In the mid-1970s I worked as a hospital orderly. I enjoyed getting an up-close view of the hospital culture and learning a little bit about sick people. And though I didn’t realize it at the time, I was watching the early maturation of a relatively new specialty in that hospital: emergency medicine.
One day I happened to be in the emergency room (I know they call it the emergency department now) when a panic stricken dad carried in his toddler who was having an impressive tonsillar hemorrhage as a complication of a tonsillectomy done a few days earlier. The ER staff took one look at this bloody child and told the dad to carry him way across the campus to the office tower where the ENT surgeon had his office practice. I was drafted to escort the dad, still carrying the child in his arms, and left father and child in the ENT’s office thinking everything would be fine.
I’ve thought about this incident periodically since then and come to two conclusions. The first is that I was totally unaware of how seriously ill this child was until talking later with some of the doctors and nurses at the hospital. Of course I’m now a lot better at recognizing which patients are really sick, but I’ve still had situations in which I failed to appreciate the seriousness of the patient’s condition until thinking about it after the fact. My second conclusion is that this child needed emergent intervention by the ER physician, and shouldn’t have been sent across the campus to an outpatient office.
I suspect the ER doctor thought that management of this acute surgical complication was beyond the scope of his training. So he decided that the risk of delaying intervention so the child could get to the ENT’s office was less than keeping him in the ER to get IV access and start volume replacement, and so on.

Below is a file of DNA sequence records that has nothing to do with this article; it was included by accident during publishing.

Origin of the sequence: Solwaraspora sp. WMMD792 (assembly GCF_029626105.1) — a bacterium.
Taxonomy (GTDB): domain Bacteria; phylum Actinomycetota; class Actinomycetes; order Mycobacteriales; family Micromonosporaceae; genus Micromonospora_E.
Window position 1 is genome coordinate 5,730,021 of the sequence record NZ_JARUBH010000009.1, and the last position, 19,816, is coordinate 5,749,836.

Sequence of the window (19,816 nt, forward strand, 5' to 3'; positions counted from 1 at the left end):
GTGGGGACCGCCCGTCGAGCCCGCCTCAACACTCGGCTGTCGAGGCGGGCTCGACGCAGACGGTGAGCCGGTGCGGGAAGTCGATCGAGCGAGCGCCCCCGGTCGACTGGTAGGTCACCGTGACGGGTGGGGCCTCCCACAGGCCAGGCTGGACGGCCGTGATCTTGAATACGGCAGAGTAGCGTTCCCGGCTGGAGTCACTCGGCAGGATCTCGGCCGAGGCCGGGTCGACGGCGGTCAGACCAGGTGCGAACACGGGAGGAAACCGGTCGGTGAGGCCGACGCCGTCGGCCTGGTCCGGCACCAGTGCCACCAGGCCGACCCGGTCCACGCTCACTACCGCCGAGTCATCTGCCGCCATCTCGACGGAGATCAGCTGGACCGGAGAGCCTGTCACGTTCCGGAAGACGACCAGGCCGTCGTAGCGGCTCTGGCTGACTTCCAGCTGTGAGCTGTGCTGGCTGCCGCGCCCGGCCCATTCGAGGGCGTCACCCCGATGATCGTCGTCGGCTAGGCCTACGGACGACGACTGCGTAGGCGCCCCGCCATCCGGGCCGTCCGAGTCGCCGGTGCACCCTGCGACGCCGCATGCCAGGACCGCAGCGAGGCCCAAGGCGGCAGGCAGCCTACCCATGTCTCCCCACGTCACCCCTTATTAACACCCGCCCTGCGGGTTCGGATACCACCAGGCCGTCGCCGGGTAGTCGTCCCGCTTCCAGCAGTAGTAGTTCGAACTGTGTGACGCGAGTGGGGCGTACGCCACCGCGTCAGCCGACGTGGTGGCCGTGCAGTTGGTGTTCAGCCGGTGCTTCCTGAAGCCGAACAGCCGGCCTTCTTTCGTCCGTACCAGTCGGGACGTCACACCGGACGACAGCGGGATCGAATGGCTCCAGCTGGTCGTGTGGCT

Though it would sound ridiculous now, you might imagine the ER doctor defending his decision by saying “I’m not trained in the acute management of surgical complications like that.” After all, like most ER doctors of the time, his training probably consisted of a one-year rotating internship or something similar. There were no (or very few) ER residencies at the time.
But if that doctor is still practicing in an ER somewhere, I’m pretty confident he has developed the expertise required to provide the initial management of patients like this one. Like all ER doctors, and the field of emergency medicine as a whole, he needed to adjust the scope of his practice to meet the needs of the institution and healthcare system where he worked. So even if it were reasonable for him to say initial intervention for acute tonsillar hemorrhage was out of the scope of his training and expertise in the 1970s, he can’t say it anymore. Like all ER doctors, he had to seek out ways to gain training and expertise in these kinds of problems in order to respond to the needs of the institution.
I tell this story because I think we as hospitalists—and the field of hospital medicine as a whole—sometimes find ourselves in situations similar to that of the 1970s ER doctor. We are sometimes asked to provide care that might not have been part of the usual scope of practice for someone with our training. I am trained as an internist, but am sometimes asked to admit patients with problems like hip fracture or hypertensive intracerebral hemorrhage when my first impulse is that an orthopedist or a neurosurgeon should admit that patient. Or I might be asked to admit a 17-year-old and wonder if it would be better for a pediatrician to take care of that patient.